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BENEFICIAL USE OF COAL COMBUSTION WASTE & OTHER INDUSTRIAL MATERIALS: How States Can Make A Difference. ECOS Spring Meeting March 22 – 24, 2009 Suzanne Bangert Deputy Administrator Air & Waste Division Wisconsin Department of Natural Resources.

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beneficial use of coal combustion waste other industrial materials how states can make a difference

BENEFICIAL USE OF COAL COMBUSTION WASTE & OTHER INDUSTRIAL MATERIALS: How States Can Make A Difference

ECOS Spring Meeting

March 22 – 24, 2009

Suzanne Bangert

Deputy Administrator

Air & Waste Division

Wisconsin Department of Natural Resources

ecos resolution 08 14 the regulation of coal combustion products
ECOS Resolution 08-14The Regulation of Coal Combustion Products
  • Supports the safe, beneficial reuse of CCW, including for geotechnical fill & civil engineering
  • Calls upon USEPA: collaborative dialogue with states to develop & promote a national framework for beneficial use of CCW including use principles and guidelines, and to accelerate markets development
  • CCP & Other Industrial Byproducts  Material
    • Many State Beneficial Use Programs
    • US EPA Partnerships
astswmo beneficial use surveys 1999 2006
ASTSWMO Beneficial Use Surveys: 1999 & 2006
  • 80% of the 40 respondent states have programs
    • 64 waste materials
    • Multiple uses: fertilizer, soil amendment, raw material substitute, fill material……
    • States implementing improved programs
  • Effective Management w/ regulatory oversight (categories, generic, case-by-case, risk-based)
  • Sparse State Resources
  • Few Measurements
  • Specific 2009 Survey – Coal Ash Management
wisconsin beneficial use program key nr 538 elements
Wisconsin Beneficial Use Program: Key NR 538 Elements
  • Self implementing/Case-by-Case Approval
  • Five categories of industrial byproducts
  • Beneficial uses allowed for each category
  • Testing requirements & standards for each category
  • Notification of WDNR for larger projects
  • Annual reports on use to the WDNR
  • Property owner notification for geotechnical fill projects
wisconsin uses
Wisconsin Uses
  • Raw Material for Manufacturing
  • Cold Weather Road Abrasive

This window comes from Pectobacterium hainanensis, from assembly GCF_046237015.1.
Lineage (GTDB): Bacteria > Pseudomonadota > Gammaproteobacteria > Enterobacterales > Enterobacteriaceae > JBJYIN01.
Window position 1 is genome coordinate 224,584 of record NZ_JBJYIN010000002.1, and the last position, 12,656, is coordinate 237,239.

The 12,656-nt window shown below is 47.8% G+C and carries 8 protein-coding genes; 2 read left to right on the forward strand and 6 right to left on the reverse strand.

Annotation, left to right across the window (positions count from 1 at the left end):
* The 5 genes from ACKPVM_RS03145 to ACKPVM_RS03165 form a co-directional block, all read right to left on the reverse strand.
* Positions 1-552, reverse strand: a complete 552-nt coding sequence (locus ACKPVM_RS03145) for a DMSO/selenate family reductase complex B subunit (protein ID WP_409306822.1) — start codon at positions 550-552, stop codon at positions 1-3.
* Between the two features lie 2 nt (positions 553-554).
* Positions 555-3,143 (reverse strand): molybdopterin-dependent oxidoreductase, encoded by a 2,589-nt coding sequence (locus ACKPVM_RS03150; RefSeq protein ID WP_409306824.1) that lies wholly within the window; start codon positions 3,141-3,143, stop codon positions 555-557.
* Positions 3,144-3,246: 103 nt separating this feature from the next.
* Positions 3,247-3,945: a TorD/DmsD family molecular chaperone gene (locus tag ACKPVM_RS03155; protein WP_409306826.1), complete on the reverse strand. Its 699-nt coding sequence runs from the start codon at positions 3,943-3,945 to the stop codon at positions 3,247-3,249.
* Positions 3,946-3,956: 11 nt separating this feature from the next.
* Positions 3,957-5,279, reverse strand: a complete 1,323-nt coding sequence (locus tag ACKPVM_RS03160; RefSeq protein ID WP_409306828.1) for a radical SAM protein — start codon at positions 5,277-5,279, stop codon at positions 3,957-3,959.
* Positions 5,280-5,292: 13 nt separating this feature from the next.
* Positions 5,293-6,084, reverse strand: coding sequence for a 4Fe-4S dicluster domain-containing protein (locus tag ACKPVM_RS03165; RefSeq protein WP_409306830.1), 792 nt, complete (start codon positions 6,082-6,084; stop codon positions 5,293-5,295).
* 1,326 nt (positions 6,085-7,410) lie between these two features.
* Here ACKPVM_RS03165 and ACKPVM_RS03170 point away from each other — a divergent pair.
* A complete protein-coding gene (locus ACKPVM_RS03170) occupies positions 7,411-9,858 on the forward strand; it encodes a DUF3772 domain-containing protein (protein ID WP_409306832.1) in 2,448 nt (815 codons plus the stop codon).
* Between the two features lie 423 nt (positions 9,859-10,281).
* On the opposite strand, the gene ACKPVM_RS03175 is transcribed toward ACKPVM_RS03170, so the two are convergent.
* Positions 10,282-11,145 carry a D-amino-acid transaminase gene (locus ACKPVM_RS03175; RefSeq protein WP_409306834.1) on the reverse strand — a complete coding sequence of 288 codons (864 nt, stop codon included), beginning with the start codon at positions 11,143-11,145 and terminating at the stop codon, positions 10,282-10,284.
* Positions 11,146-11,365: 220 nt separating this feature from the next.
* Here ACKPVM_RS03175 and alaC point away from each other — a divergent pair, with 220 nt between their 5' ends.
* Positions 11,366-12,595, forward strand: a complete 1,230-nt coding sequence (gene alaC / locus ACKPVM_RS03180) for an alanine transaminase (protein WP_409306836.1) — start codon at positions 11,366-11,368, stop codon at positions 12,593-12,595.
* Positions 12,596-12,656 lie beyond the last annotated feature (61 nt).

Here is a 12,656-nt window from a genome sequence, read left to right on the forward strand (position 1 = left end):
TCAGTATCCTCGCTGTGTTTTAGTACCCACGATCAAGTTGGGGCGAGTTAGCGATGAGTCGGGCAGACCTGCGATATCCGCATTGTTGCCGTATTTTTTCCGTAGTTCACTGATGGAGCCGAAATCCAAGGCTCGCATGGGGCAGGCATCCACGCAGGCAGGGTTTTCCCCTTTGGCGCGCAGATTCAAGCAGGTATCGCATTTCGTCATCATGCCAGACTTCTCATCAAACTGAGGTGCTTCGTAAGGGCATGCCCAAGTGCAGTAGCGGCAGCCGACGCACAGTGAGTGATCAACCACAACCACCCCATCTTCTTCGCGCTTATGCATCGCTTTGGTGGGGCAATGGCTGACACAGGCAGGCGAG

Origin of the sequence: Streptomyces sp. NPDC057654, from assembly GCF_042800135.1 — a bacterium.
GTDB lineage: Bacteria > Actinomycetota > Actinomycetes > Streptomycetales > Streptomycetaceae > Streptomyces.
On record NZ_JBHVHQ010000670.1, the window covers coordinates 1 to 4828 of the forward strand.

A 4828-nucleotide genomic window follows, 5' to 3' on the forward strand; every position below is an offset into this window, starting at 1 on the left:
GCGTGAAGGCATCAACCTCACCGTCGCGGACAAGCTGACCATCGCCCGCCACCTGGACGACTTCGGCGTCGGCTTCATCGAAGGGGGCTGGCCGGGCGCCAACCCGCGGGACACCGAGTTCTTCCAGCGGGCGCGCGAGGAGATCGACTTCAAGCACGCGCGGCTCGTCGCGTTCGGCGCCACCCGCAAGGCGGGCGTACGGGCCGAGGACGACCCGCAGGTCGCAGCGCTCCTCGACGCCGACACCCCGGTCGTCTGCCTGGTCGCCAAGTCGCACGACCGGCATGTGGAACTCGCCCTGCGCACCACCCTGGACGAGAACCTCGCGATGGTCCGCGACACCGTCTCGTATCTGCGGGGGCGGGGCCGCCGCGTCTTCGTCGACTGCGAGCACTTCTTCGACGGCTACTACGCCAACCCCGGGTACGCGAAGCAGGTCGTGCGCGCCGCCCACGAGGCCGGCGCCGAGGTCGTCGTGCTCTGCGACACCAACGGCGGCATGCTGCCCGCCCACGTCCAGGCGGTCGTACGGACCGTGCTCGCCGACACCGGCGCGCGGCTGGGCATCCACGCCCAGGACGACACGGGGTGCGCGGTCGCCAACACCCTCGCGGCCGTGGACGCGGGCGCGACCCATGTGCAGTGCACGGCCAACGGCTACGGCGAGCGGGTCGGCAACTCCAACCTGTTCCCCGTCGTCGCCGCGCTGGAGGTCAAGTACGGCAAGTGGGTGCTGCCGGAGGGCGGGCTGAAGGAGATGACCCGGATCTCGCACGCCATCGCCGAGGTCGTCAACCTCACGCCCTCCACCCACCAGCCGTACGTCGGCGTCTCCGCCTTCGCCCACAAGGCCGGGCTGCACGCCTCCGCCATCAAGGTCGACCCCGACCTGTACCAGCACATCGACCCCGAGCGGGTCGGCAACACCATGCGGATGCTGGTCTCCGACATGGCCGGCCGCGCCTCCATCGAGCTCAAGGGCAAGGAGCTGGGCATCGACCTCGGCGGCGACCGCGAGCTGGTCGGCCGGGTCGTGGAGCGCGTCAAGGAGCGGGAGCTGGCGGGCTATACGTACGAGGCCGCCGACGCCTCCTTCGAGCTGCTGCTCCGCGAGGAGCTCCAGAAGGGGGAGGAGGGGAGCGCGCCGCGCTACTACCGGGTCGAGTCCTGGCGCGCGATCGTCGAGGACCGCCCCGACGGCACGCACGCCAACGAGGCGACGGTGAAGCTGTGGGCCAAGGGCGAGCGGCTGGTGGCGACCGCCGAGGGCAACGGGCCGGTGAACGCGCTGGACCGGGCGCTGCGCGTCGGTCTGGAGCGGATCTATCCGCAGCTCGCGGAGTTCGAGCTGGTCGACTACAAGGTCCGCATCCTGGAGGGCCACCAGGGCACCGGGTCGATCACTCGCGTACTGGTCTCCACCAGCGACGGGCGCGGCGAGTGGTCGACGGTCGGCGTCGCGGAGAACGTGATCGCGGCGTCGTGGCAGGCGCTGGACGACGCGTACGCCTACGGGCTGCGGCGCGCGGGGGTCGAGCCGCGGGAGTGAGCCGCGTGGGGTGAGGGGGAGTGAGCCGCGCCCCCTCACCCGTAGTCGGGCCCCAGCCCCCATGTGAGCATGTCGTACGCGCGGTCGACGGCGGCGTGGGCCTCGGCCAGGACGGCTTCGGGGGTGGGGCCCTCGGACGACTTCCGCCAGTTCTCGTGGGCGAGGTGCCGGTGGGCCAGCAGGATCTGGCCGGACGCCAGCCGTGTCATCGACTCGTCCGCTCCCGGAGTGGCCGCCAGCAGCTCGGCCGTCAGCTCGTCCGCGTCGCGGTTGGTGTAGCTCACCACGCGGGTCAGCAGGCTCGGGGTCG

• Confined & Unconfined Geotechnical Fill
  • Bonded & Un-bonded Surface Course
  • Waste Stabilization/Solidification
  • Supplemental Fuel Source
  • Decorative Stone
  • Re-burn of Landfilled Ash
  • Encapsulated Embankment
  • Capped Embankment
  • Landfill Daily Cover
  • Asphalt Roads
slide7

System Sand

Confined Geotechnical Fill

(NR 538: Category 1 -4)

slide8

Foundry System Sand

~ 50,000 yds.

Industrial Park

slide9

Flowable Fill

Fly Ash - System Sand Mix

wi beneficial use rate
WI Beneficial Use Rate
  • COAL ASH (2006) 1 86%

1,131,105 yds3 available

  • FGD – GYPSUM (2008) 90%

100,000 yds3 available

FOUNDRY SAND & SLAG (2003) 45%

848,186 yds3 available

  • PAPERMILL SLUDGE (2003) 66%

1,730,000 yds3 available

1 Nationally Ash (2005) : 41% - 43%

American Coal Ash Assoc. (2005)

benefits of use
Benefits of Use
  • Greenhouse gas emission reductions
    • Foundry Sands: 14 – 26 tons CO2/1000yds3 used*
    • Fly Ash: 0.70 tons CO2/ton as Portland Cement Sub.*
    • FGD gypsum: 0.09 tons CO2/ton in Wallboard*
  • Energy savings
    • Foundry Sands: 146 – 293 mBTUs/1000yds3 used*
    • Fly Ash: 4mBTUs/ton as Portland Cement Sub.*
    • FGD gypsum: 11.9mBTUs/ton in Wallboard*
  • Water Conservation
  • Conserves Landfill Space
  • Economic (generator and end-user)

* Source: USEPA, February, 2008

federal collaboration partnerships
Federal Collaboration & Partnerships
  • US EPA Resource Conservation Challenge Program
    • C2P2
    • Industrial Materials Recycling
    • Life Cycle Analysis
  • Risk Assessment Development
  • Recycled Materials Research Centers
  • Green Highways Partnership
  • By-product Synergy
  • US Business Council
  • US Dept. of Transportation
foundry sands collaboration
Foundry Sands Collaboration
  • Multi-stakeholder Action Plan
    • Strategic effort to increase reuse and coordinate resources across all stakeholder groups
    • Establishes an industry goal to achieve 50% reuse by 2015
    • ASTSWMO’s Beneficial Use Task Force helping to identify key challenges and action items
    • Builds on existing resources, including the EPA “State Toolkit for Developing Beneficial Reuse Programs for Foundry Sand”
    • Potential for ECOS involvement
challenges
Challenges
  • Business Case for Industry & End-user
  • Sustainable Markets: local, regional, national
  • Infrastructure
  • Changing “Materials” (ex. Air emission controls)
  • Measurements
  • Public Acceptance/Perception
  • Resources
  • Regulatory Processes
future considerations
Future Considerations…
  • Continue collaboration amongst States, & with USEPA:
    • CCP Resolution Framework
    • Foundry Sands Action Plan
    • Larger Beneficial Use Framework
    • Risk Assessments, Life Cycle Analysis, Decision Tools
  • Connections with other federal agencies(Transportation, Commerce, Business Council)
  • Sustainable Markets Development including Public/Private Partnerships